Note: This article originally appeared in JetStar, an Australian in-flight magazine. It follows British conventions for spelling and grammar.
At first glance, Port Adelaide doesn’t seem like prime wildlife habitat: the historic buildings and trendy condos lining Fishermen’s Wharf abruptly give way to boats working the Port River and factories crowding its banks. Nature seems to hold little sway here, but take a seat and stay a while. Sooner or later you’ll see the graceful arc of dolphins surfacing for air.
“These are some of the most urbanised dolphins in the world,” said Dr Mike Bossley, an environmental scientist who has studied the Port River pod for decades. “People are surprised they can live here.”
The dolphins, like Port Adelaide itself, have recently made a comeback. Adelaide’s formerly rough-and-tumble port area now boasts a revitalised riverfront, and tourists enjoy dolphin-spotting cruises and the popular “Dolphin Trail.” The new Adelaide Dolphin Sanctuary – the first of its kind in the world – helps protect the river’s most sought-after residents and the United Nations’ declaration of 2007 as the Year of the Dolphin is educating the public about dolphins worldwide.
For much of the past century few – if any – dolphins were seen in the Port River. They figure prominently in Dreamtime stories of the local Kuarna people, but environmental degradation apparently forced them to abandon the area soon after European settlement. Then, in the early 1970s, a large-scale housing project resulted in a constant flow of fresh seawater through the system, and the dolphins have since made a gradual but resounding return.
“On any given day, I’d estimate there are around 20 or 30 dolphins in the area,” Bossley says, adding that the population appears to be stabilizing.
Bossley observes the pod from his research vessel and identifies individual dolphins by distinctive markings on their dorsal fins. A dolphin he calls Captain Hook, for instance, has an unusually long, curved fin. Scarlett has a crescent-shaped scar from a shark attack and Wave has a notch near the tip. These are some of the 30 or so Port River “regulars,” the dolphins Bossley sees week after week, year after year. He has identified about 250 other dolphins who are more casual visitors to the area.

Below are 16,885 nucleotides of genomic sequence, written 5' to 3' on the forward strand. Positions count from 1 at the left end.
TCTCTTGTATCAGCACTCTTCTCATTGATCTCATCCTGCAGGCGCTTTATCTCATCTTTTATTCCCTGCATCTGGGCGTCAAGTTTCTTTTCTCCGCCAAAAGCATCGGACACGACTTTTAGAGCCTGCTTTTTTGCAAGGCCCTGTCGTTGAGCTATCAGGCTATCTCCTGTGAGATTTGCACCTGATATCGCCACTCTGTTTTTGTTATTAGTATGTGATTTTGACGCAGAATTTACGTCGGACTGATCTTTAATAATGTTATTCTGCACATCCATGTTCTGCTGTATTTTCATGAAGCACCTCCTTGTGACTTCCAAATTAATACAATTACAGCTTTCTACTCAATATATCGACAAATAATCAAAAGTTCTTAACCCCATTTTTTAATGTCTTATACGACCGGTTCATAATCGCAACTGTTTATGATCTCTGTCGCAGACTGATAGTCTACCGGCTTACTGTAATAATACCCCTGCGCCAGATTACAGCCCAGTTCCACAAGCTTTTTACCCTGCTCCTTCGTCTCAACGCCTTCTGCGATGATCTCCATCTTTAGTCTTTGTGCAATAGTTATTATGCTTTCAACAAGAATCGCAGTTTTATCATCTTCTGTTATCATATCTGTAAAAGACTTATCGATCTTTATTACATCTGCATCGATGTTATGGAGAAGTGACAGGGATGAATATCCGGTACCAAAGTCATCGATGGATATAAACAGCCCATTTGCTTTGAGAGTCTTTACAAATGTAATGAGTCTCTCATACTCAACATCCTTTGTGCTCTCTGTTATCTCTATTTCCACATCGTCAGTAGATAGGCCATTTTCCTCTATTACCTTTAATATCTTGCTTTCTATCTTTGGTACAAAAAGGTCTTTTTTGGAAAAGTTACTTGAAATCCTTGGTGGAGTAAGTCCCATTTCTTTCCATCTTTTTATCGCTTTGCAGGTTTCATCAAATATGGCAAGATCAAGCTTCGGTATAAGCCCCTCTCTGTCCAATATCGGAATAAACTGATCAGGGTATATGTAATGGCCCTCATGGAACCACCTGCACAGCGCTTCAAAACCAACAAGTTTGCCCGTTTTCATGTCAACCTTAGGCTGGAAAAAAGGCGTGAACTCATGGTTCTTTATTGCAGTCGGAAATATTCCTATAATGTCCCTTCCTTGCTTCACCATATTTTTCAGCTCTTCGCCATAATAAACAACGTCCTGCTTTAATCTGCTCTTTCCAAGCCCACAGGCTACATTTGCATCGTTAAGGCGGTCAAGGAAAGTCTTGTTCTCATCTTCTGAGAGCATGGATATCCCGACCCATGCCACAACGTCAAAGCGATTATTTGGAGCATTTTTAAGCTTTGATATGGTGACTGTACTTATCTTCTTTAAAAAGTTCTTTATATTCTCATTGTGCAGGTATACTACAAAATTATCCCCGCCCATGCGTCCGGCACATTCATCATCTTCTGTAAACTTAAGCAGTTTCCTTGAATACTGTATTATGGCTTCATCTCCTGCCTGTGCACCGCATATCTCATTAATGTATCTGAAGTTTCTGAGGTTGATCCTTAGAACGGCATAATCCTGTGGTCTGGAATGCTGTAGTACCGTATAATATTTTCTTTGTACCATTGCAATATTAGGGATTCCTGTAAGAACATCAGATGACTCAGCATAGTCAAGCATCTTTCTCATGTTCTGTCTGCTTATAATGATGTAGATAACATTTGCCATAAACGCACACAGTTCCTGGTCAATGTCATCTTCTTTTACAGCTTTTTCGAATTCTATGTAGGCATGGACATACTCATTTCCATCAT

Bossley also observes the dolphins’ behaviour. When they’re traveling, he says, dolphins generally swim together on a steady course and surface simultaneously to breathe. Deep-fishing dolphins often dive for two to three minutes at a time, surface for a quick breath, and then dive again. And when they’re in a playful mood, they like to surf the bow waves of container ships, tugboats, and fishing vessels.
“Dolphins love big boats, absolutely love them,” Bossley says, breaking out in a grin. “They play in the bow wave and it’s just like surfing for them.”
Along with fun and games, dolphins find food and shelter in the Port River area. Thick stands of mangroves provide fish nurseries, so prey is plentiful. Shallow waters in the estuary offer refuge from predatory sharks. The area is also sheltered from wind and large waves, a factor that’s particularly important to mother dolphins and their young.
But living so close to a city of a million people exposes the dolphins to a number of threats. Polluting industries discharge chemicals, heavy metals, and heated water into their home. Boats strike them and fishing line ensnares them. Some dolphins have even been harmed in deliberate attacks.
The Adelaide Dolphin Sanctuary, established in 2005, is an important step toward protecting the local dolphins while considering the needs of industry. The world’s first dolphin sanctuary in an urban environment, it establishes and enforces regulations concerning habitat protection and also funds educational efforts. Two full-time rangers patrol the sanctuary and conduct public awareness campaigns.
Not all the world’s dolphins enjoy such protection, and they need help. Habitat degradation and human-caused death and injury threaten dolphin populations worldwide. In an effort to raise public awareness of their plight, the United Nations, in association with the Whale and Dolphin Conservation Society, declared 2007 the Year of the Dolphin.
Even if you don’t live near the sea, there are lots of ways you can help protect dolphins and their habitat. Urge elected officials to enforce stricter controls on polluting industries, effluent, invasive species, and stormwater. Help keep waterways litter-free and report dolphin harassment to the police. You can even sponsor a dolphin through the Whale and Dolphin Conservation Society, with funds supporting the work of Dr Mike Bossley and other dolphin researchers around the world. Visit www.wdcs.org to learn more.
“We’re enormously fortunate to have dolphins living here,” Bossley says. “People in cities can co-exist with wild creatures, but it takes real commitment. I think Adelaide is beginning to show the world how this can be done.”
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